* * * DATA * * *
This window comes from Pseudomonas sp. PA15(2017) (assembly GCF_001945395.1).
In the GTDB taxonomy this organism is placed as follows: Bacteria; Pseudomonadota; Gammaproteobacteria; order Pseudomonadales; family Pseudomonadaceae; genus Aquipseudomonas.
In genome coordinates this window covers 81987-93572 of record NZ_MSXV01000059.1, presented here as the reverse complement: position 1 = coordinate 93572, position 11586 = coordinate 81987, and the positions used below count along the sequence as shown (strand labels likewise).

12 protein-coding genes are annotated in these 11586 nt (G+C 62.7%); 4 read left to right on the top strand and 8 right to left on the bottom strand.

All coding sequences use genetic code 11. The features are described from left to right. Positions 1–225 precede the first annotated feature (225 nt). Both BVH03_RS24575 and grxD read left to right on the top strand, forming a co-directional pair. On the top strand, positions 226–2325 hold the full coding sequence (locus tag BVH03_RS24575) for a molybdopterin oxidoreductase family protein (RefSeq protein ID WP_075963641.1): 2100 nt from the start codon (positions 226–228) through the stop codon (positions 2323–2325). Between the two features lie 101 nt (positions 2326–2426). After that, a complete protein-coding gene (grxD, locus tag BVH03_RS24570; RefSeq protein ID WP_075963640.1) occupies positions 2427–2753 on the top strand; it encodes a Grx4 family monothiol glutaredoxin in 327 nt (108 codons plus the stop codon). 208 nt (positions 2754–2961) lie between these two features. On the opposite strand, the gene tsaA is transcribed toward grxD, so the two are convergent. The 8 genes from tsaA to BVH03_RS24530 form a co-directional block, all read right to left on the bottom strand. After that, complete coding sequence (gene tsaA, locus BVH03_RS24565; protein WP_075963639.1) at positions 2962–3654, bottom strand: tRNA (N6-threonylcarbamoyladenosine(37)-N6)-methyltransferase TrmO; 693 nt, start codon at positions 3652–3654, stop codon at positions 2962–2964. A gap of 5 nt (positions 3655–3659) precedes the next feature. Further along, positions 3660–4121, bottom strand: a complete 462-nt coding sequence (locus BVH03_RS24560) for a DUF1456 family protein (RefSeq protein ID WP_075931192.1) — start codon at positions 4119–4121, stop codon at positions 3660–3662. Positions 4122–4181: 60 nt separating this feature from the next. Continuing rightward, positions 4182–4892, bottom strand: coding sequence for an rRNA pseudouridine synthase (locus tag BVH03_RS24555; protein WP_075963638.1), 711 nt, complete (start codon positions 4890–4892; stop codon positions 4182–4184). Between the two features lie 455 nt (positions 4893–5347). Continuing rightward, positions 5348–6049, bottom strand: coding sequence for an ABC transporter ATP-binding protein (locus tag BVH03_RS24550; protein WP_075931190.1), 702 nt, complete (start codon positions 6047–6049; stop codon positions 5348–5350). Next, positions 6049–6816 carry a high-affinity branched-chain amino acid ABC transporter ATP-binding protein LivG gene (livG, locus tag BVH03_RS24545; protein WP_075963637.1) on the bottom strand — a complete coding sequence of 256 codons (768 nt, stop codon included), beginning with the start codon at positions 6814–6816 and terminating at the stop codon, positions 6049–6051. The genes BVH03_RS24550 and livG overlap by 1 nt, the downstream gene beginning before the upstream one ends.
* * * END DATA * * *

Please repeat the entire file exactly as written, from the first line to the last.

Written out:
This window comes from Pseudomonas sp. PA15(2017) (assembly GCF_001945395.1).
In the GTDB taxonomy this organism is placed as follows: Bacteria; Pseudomonadota; Gammaproteobacteria; order Pseudomonadales; family Pseudomonadaceae; genus Aquipseudomonas.
In genome coordinates this window covers 81987-93572 of record NZ_MSXV01000059.1, presented here as the reverse complement: position 1 = coordinate 93572, position 11586 = coordinate 81987, and the positions used below count along the sequence as shown (strand labels likewise).

12 protein-coding genes are annotated in these 11586 nt (G+C 62.7%); 4 read left to right on the top strand and 8 right to left on the bottom strand.

All coding sequences use genetic code 11. The features are described from left to right. Positions 1–225 precede the first annotated feature (225 nt). Both BVH03_RS24575 and grxD read left to right on the top strand, forming a co-directional pair. On the top strand, positions 226–2325 hold the full coding sequence (locus tag BVH03_RS24575) for a molybdopterin oxidoreductase family protein (RefSeq protein ID WP_075963641.1): 2100 nt from the start codon (positions 226–228) through the stop codon (positions 2323–2325). Between the two features lie 101 nt (positions 2326–2426). After that, a complete protein-coding gene (grxD, locus tag BVH03_RS24570; RefSeq protein ID WP_075963640.1) occupies positions 2427–2753 on the top strand; it encodes a Grx4 family monothiol glutaredoxin in 327 nt (108 codons plus the stop codon). 208 nt (positions 2754–2961) lie between these two features. On the opposite strand, the gene tsaA is transcribed toward grxD, so the two are convergent. The 8 genes from tsaA to BVH03_RS24530 form a co-directional block, all read right to left on the bottom strand. After that, complete coding sequence (gene tsaA, locus BVH03_RS24565; protein WP_075963639.1) at positions 2962–3654, bottom strand: tRNA (N6-threonylcarbamoyladenosine(37)-N6)-methyltransferase TrmO; 693 nt, start codon at positions 3652–3654, stop codon at positions 2962–2964. A gap of 5 nt (positions 3655–3659) precedes the next feature. Further along, positions 3660–4121, bottom strand: a complete 462-nt coding sequence (locus BVH03_RS24560) for a DUF1456 family protein (RefSeq protein ID WP_075931192.1) — start codon at positions 4119–4121, stop codon at positions 3660–3662. Positions 4122–4181: 60 nt separating this feature from the next. Continuing rightward, positions 4182–4892, bottom strand: coding sequence for an rRNA pseudouridine synthase (locus tag BVH03_RS24555; protein WP_075963638.1), 711 nt, complete (start codon positions 4890–4892; stop codon positions 4182–4184). Between the two features lie 455 nt (positions 4893–5347). Continuing rightward, positions 5348–6049, bottom strand: coding sequence for an ABC transporter ATP-binding protein (locus tag BVH03_RS24550; protein WP_075931190.1), 702 nt, complete (start codon positions 6047–6049; stop codon positions 5348–5350). Next, positions 6049–6816 carry a high-affinity branched-chain amino acid ABC transporter ATP-binding protein LivG gene (livG, locus tag BVH03_RS24545; protein WP_075963637.1) on the bottom strand — a complete coding sequence of 256 codons (768 nt, stop codon included), beginning with the start codon at positions 6814–6816 and terminating at the stop codon, positions 6049–6051. The genes BVH03_RS24550 and livG overlap by 1 nt, the downstream gene beginning before the upstream one ends.